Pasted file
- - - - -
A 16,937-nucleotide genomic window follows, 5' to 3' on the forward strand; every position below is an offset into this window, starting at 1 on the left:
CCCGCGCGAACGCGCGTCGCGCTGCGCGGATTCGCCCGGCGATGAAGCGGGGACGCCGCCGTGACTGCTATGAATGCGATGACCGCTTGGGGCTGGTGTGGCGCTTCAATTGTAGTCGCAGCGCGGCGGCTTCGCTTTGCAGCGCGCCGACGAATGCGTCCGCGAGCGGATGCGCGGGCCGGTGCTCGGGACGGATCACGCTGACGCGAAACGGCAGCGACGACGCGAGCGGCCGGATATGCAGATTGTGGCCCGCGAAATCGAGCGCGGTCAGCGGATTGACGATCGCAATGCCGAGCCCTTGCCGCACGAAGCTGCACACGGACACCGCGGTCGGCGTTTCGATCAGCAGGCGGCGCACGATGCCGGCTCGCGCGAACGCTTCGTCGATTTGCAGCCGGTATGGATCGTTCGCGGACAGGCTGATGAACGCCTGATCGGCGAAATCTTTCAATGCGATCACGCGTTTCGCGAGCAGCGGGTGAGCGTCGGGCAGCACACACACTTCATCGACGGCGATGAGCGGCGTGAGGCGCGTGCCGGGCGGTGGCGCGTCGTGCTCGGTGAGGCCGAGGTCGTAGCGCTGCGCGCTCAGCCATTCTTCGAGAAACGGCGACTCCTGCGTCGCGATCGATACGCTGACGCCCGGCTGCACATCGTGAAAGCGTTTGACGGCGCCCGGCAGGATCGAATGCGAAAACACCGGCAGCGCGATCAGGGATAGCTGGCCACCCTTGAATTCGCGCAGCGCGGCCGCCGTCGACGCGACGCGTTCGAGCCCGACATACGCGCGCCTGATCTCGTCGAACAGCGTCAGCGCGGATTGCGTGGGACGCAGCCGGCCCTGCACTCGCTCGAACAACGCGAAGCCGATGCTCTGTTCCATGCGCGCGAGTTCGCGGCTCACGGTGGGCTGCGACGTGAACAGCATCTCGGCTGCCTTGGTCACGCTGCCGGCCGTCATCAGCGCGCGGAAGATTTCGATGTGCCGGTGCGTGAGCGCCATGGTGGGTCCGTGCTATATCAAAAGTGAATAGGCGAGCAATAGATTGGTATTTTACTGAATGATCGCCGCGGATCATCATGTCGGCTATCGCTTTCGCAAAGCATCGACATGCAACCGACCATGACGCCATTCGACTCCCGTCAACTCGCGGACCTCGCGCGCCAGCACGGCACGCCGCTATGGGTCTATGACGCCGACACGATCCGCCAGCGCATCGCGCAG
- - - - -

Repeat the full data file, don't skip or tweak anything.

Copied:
A 16,937-nucleotide genomic window follows, 5' to 3' on the forward strand; every position below is an offset into this window, starting at 1 on the left:
CCCGCGCGAACGCGCGTCGCGCTGCGCGGATTCGCCCGGCGATGAAGCGGGGACGCCGCCGTGACTGCTATGAATGCGATGACCGCTTGGGGCTGGTGTGGCGCTTCAATTGTAGTCGCAGCGCGGCGGCTTCGCTTTGCAGCGCGCCGACGAATGCGTCCGCGAGCGGATGCGCGGGCCGGTGCTCGGGACGGATCACGCTGACGCGAAACGGCAGCGACGACGCGAGCGGCCGGATATGCAGATTGTGGCCCGCGAAATCGAGCGCGGTCAGCGGATTGACGATCGCAATGCCGAGCCCTTGCCGCACGAAGCTGCACACGGACACCGCGGTCGGCGTTTCGATCAGCAGGCGGCGCACGATGCCGGCTCGCGCGAACGCTTCGTCGATTTGCAGCCGGTATGGATCGTTCGCGGACAGGCTGATGAACGCCTGATCGGCGAAATCTTTCAATGCGATCACGCGTTTCGCGAGCAGCGGGTGAGCGTCGGGCAGCACACACACTTCATCGACGGCGATGAGCGGCGTGAGGCGCGTGCCGGGCGGTGGCGCGTCGTGCTCGGTGAGGCCGAGGTCGTAGCGCTGCGCGCTCAGCCATTCTTCGAGAAACGGCGACTCCTGCGTCGCGATCGATACGCTGACGCCCGGCTGCACATCGTGAAAGCGTTTGACGGCGCCCGGCAGGATCGAATGCGAAAACACCGGCAGCGCGATCAGGGATAGCTGGCCACCCTTGAATTCGCGCAGCGCGGCCGCCGTCGACGCGACGCGTTCGAGCCCGACATACGCGCGCCTGATCTCGTCGAACAGCGTCAGCGCGGATTGCGTGGGACGCAGCCGGCCCTGCACTCGCTCGAACAACGCGAAGCCGATGCTCTGTTCCATGCGCGCGAGTTCGCGGCTCACGGTGGGCTGCGACGTGAACAGCATCTCGGCTGCCTTGGTCACGCTGCCGGCCGTCATCAGCGCGCGGAAGATTTCGATGTGCCGGTGCGTGAGCGCCATGGTGGGTCCGTGCTATATCAAAAGTGAATAGGCGAGCAATAGATTGGTATTTTACTGAATGATCGCCGCGGATCATCATGTCGGCTATCGCTTTCGCAAAGCATCGACATGCAACCGACCATGACGCCATTCGACTCCCGTCAACTCGCGGACCTCGCGCGCCAGCACGGCACGCCGCTATGGGTCTATGACGCCGACACGATCCGCCAGCGCATCGCGCAG